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From Alex Harui <aha...@adobe.com>
Subject Re: Compiler Array Implementation ( was Adobe / Apache / Spoon Flex Tour )
Date Sun, 26 Feb 2012 08:02:29 GMT

On 2/25/12 10:42 AM, "Michael A. Labriola" <labriola@digitalprimates.net>

>> The current implementation is that all tags are encoded into an array that
>> gets interpreted during a method call in the lifecycle of the container so it
>> can be intercepted or the array can be modified up front.  There are >plans
>> for an API for manipulating the array.  It turned out to be much faster to
>> read the array than a data structure.
>> But it is just a stake in the ground and can certainly be changed.
> Alex,
> Is it possible for you to discuss this more here without violating NDAs, etc.
> with Adobe. To be very clear, I am currently working on the research before
> implementing a series of compiler changes geared toward run-time performance
> gains for the framework. I also plan on implementing several features that I
> have wanted for a while. To that end, I will soon be addressing the way the
> code gen occurs from MXML as this is a pain point for me. I am hoping to get
> some of the thoughts you have already on this.
I will check with my legal advisors on whether I can just copy a
spec/proposal I had written up, but basically, the data I have is that the
method currently generated for a tag turns out to be much faster than I
would have guessed.  I expected the cost of verify-and-jit for each of the
methods which only get used once would be easy to recover.  It turned out
that the cost of working with a data structure is even more expensive even
though you should be gaining advantages of re-using the verify-and-jit.

For example, if you have N methods that look something like this:

 function method1()
    var foo:Button = new Button();
    foo.someProperty = someValue;
    foo.setStyle("someStyleProperty", someStyleValue);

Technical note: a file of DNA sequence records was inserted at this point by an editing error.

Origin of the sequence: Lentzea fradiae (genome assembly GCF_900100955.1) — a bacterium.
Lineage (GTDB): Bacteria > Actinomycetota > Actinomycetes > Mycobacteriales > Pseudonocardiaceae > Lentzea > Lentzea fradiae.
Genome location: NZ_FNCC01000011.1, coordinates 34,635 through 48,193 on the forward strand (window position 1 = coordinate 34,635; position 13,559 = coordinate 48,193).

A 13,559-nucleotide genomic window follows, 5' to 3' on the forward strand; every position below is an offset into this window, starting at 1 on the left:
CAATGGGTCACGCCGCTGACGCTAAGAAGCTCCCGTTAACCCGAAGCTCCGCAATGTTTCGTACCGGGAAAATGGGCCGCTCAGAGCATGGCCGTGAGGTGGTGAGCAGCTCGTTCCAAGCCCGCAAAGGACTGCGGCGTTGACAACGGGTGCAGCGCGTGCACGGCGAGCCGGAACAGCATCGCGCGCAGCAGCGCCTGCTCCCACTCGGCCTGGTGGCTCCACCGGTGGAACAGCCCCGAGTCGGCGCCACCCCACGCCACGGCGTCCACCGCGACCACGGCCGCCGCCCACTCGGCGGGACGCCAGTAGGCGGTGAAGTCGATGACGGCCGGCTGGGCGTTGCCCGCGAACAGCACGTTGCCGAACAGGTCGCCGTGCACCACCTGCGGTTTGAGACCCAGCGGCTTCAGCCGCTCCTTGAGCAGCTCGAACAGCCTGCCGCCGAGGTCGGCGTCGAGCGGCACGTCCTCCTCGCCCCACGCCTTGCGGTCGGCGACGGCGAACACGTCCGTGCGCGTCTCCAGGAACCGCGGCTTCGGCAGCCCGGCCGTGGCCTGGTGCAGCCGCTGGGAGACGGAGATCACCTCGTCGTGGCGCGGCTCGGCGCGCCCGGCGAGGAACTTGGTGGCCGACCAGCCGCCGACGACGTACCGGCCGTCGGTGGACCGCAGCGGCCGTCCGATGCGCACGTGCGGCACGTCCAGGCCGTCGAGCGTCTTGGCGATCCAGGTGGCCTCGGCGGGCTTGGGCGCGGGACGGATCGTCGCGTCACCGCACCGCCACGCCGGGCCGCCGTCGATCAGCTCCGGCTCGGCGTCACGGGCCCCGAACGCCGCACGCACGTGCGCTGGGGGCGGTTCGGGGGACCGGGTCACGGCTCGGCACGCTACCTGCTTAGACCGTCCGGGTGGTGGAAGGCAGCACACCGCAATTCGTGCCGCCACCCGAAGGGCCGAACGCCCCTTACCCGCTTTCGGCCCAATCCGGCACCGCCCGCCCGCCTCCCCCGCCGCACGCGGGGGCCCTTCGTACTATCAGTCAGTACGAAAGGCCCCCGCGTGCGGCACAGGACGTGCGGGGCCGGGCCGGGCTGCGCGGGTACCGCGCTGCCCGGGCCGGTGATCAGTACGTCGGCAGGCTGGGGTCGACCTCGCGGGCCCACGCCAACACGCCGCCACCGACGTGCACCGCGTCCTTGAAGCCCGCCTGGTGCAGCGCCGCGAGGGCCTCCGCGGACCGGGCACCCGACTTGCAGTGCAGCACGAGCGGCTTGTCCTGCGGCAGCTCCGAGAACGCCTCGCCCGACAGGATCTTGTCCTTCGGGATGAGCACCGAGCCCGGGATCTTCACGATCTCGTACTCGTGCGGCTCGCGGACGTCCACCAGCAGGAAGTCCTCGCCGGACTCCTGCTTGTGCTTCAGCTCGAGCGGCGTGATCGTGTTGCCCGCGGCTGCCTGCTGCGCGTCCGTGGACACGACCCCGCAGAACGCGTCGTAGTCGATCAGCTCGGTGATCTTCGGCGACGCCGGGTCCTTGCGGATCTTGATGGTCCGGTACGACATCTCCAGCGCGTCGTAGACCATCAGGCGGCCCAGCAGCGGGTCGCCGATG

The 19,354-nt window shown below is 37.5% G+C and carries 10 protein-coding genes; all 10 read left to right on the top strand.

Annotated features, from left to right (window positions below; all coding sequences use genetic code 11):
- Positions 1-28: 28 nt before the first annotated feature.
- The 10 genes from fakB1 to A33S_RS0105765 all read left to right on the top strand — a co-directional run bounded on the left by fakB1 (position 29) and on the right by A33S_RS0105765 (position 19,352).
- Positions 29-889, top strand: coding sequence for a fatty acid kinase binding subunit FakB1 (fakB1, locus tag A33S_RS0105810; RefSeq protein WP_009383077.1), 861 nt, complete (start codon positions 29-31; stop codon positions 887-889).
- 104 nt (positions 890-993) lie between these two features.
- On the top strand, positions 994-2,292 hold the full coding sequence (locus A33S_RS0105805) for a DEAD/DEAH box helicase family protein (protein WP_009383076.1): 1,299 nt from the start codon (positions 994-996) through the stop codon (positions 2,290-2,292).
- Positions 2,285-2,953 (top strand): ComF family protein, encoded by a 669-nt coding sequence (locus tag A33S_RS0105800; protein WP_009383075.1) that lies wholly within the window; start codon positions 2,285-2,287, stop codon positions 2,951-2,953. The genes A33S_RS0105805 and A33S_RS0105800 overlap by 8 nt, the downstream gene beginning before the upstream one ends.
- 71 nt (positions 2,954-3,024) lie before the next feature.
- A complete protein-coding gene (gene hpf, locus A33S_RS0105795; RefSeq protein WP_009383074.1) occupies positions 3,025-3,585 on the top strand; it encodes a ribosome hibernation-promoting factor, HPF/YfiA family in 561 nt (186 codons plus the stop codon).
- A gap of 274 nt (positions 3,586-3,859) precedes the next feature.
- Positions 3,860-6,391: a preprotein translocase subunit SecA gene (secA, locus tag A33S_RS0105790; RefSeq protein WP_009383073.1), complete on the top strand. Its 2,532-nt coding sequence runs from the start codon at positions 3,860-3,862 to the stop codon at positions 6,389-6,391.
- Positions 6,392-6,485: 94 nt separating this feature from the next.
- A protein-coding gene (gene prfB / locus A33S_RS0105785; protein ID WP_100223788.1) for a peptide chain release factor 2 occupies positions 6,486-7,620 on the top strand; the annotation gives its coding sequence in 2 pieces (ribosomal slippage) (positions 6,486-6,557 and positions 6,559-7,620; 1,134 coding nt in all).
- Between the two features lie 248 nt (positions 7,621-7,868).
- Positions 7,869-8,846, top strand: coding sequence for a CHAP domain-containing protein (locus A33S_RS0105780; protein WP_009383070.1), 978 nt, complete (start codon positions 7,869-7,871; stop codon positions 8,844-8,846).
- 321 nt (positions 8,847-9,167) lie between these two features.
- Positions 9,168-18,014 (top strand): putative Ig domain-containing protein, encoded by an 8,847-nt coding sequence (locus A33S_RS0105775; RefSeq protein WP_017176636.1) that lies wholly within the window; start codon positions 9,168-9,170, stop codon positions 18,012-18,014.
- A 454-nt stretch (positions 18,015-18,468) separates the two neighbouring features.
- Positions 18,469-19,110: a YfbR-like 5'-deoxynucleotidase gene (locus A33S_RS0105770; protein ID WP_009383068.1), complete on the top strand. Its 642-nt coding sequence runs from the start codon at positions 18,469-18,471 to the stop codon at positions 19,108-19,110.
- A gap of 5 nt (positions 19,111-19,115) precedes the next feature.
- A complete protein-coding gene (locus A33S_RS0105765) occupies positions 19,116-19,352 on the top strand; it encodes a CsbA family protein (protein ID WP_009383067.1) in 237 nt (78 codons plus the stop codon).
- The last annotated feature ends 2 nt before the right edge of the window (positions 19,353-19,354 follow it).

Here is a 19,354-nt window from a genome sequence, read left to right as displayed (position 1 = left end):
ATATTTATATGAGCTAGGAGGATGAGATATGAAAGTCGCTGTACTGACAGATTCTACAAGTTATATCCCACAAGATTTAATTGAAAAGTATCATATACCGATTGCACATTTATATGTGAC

function method2()
    var foo:Label = new Label();
    foo.someOtherProperty = someOtherValue;
    foo.setStyle("someOtherStyleProperty", someOtherStyleValue);
You might want to run them through a data-driven loop:

    var childData:Array = [
        { clazz: Button,
            properties: [ "someProperty" ];
            propertyValues: [ someValue ];
            styles: [ "someStyleProperty" ];
            styleValues: [ someStyleValue ];
        { clazz: Label,
            properties: [ "someOtherProperty" ];
            propertyValues: [ someOtherValue ];
            styles: [ "someOtherStyleProperty" ];
            styleValues: [ someOtherStyleValue ];

    for (var index:int = 0; index < childData.length; index++)
        var childInfo:Object = childData[index];
        var foo:UIComponent = new childInfo.clazz();
        if (childInfo.properties)
            for (var j:int = 0; j < childInfo.properties.length; j++)
                foo[childInfo.properties[j]] = childInfo.propertyValues[j];
        if (childInfo.styles)
            for (var j:int = 0; j < childInfo.styles.length; j++)
                foo.setStyle(childInfo.styles[j], childInfo.styleValues[j]);

But I was unable to find something that was faster and still looked like a
data structure.  I did the usual optimizations of loops, local variables,
class definitions instead of just Object, etc.  I think one of the issues is
the cost of setting up the data structure.

What is as fast as the methods is a single array of encoded data with a loop
that decodes it.  So, you might pack everything in an array like this:

    [ Button, "someProperty", someValue, null, "someStyleProperty",
someStyleValue, null, Label, "someOtherProperty", someOtherValue, null,
"someOtherStyleProperty", someOtherStyleValue"];

You can play around with using null as a delimiter between properties and
styles or putting in the number of properties and styles or whatever, but I
think this is fast because the array setup time is much faster than data
structure setup time, and then you get to leverage the verify-and-jit.

Alex Harui
Flex SDK Team
Adobe Systems, Inc.

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